Food Drug Administration warns: Zithromax may lead to potentially fatal heart rhythms

Font size: Decrease font Enlarge font

By Jimmy Downs

Wednesday March 13, 2013 (foodconsumer.org) -- Azithromycin, one of the best selling antiobiotics, can increase risk of heart disease, the U.S. Food and Drug Administration says in a public safety advisory released March 12, 2013.

The Food and Drug Administration (FDA) is warning the public that azithromycin also known as Zithromax or Zmax can change the normal electrical activity of the heart that may lead to a potentially fatal irregular heart rhythm. 

According to the FDA, at particularly risk for the fatal irregular heart rhythm are people who are already at known risk factors for the lethal condition such as existing QT interval prolongation, low serum levels of potassium or magnesium, a slower than normal heart rate, or using certain drugs indicated to treat abnormal heart rhythm.

The warning came after the FDA reviewed a medical study and another study by a manufacturer of the drug that assessed azithromycin for its potential to cause abnormal changes in the electrical activity of the heart.
 
Due to the potentially fatal risk, the azithromycin drug labels have been updated in the Warnings and Precautions section to address the risk of QT interval prolongation and torsades de pointes, a specific, rare heart rhythm abnormality or a specific variety of ventricular tachycardia. 

Added in the Warnings section is also information regarding the results of a clinical QT study which found the antibiotic azithromycin can prolong the QTc interval.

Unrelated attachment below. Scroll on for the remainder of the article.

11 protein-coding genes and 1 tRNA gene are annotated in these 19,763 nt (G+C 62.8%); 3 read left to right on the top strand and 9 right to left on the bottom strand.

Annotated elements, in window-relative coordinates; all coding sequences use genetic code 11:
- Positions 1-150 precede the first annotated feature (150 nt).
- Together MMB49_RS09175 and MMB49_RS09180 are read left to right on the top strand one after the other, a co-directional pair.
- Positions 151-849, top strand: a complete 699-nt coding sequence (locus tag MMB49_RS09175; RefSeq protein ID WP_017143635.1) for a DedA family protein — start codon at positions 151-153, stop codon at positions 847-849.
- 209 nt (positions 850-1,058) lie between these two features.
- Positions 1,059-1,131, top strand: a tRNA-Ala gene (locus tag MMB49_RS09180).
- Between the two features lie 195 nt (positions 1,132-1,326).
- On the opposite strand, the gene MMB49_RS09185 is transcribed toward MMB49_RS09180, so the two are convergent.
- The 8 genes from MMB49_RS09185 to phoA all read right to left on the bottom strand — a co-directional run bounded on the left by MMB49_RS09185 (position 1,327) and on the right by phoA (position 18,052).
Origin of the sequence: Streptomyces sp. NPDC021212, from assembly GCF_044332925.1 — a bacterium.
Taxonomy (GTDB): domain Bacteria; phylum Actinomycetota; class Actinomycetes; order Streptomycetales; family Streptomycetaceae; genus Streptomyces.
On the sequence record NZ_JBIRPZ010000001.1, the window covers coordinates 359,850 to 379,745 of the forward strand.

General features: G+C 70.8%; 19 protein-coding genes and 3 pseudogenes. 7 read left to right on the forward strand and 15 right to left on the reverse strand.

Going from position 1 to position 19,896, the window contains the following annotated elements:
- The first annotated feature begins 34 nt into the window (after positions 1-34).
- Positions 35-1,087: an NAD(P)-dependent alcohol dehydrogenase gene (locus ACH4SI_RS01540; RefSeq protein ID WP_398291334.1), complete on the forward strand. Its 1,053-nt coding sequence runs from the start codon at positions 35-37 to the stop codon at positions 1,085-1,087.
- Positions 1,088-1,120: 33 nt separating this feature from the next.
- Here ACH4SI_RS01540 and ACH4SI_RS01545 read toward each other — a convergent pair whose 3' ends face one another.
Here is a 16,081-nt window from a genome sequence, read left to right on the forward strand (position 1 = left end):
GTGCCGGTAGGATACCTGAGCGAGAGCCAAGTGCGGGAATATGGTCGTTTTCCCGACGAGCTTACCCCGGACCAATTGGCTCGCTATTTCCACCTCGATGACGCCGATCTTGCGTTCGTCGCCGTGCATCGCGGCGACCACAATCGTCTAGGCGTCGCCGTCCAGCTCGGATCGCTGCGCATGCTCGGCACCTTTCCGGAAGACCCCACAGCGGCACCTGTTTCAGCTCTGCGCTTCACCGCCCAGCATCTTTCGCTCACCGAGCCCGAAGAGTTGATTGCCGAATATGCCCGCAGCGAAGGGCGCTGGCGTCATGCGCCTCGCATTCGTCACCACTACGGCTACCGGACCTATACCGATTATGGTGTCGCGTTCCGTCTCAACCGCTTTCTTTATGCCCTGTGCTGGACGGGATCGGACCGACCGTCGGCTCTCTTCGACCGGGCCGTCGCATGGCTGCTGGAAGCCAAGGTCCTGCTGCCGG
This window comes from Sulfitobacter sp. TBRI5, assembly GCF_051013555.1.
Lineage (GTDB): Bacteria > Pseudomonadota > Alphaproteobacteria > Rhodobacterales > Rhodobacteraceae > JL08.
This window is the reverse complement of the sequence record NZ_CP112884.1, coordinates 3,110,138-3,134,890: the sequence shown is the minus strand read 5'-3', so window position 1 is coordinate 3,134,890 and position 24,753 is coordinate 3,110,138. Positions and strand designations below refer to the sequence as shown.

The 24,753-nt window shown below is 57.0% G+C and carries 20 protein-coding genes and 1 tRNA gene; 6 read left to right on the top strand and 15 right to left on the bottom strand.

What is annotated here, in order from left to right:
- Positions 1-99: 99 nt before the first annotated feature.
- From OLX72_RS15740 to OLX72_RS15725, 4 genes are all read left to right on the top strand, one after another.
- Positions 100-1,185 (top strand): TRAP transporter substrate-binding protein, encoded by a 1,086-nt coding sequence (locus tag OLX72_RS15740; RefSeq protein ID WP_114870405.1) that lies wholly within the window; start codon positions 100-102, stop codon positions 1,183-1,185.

Azithromycin is commonly used to treat or prevent certain bacterial infections including those causing middle ear infections, strep throat, pneumonia, typhoid, bronchitis and sinusitis.   Recently it has been primarily used to prevent bacterial infections in infants and those with weakened immune systems such as patients who have received an organ transplant.  The drug may also be used to protect against certain sexually transmitted infections like nongonococcal urethritis, chlamydia, and cervicitis.

According to the FDA, Azithromycin is marketed under the brand names Zithromax and Zmax. It is approved for the treatment of the following diseases and conditions:

Acute bacterial exacerbations of chronic obstructive pulmonary disease
Acute bacterial sinusitis
Community-acquired pneumonia
Pharyngitis/tonsillitis
Uncomplicated skin and skin structure infections
Urethritis and cervicitis
Genital ulcer disease 

"In 2011, approximately 40.3 million individuals in the U.S. received an outpatient prescription for the macrolide azithromycin," the FDA says.

Other common side effects or adverse effects of this antibiotics include diarrhea, nausea, abdominal pain, and vomiting.  Less commonly seen side effects include nervousness, dermatologic reactions, and anaphylaxis.  It can also affect the efficacy of oral contraceptives.  

More serious diseases associated with use of the antibiotic that may be develop include cholestatic hepatitis or delirium. And it is known that accidental intravenous overdosage in an infant can cause severe heart block, resulting in residual encephalopathy.  In worse cases, the drug can increase risk of death particularly in those with heart problems, compared with other antibiotics or no use of antibiotic.

For more information on the drug, visit the website of the Food and Drug Administration.

(Send your news to foodconsumer.org@gmail.com, Foodconsumer.org is part of the Infoplus.com ™ news and information network)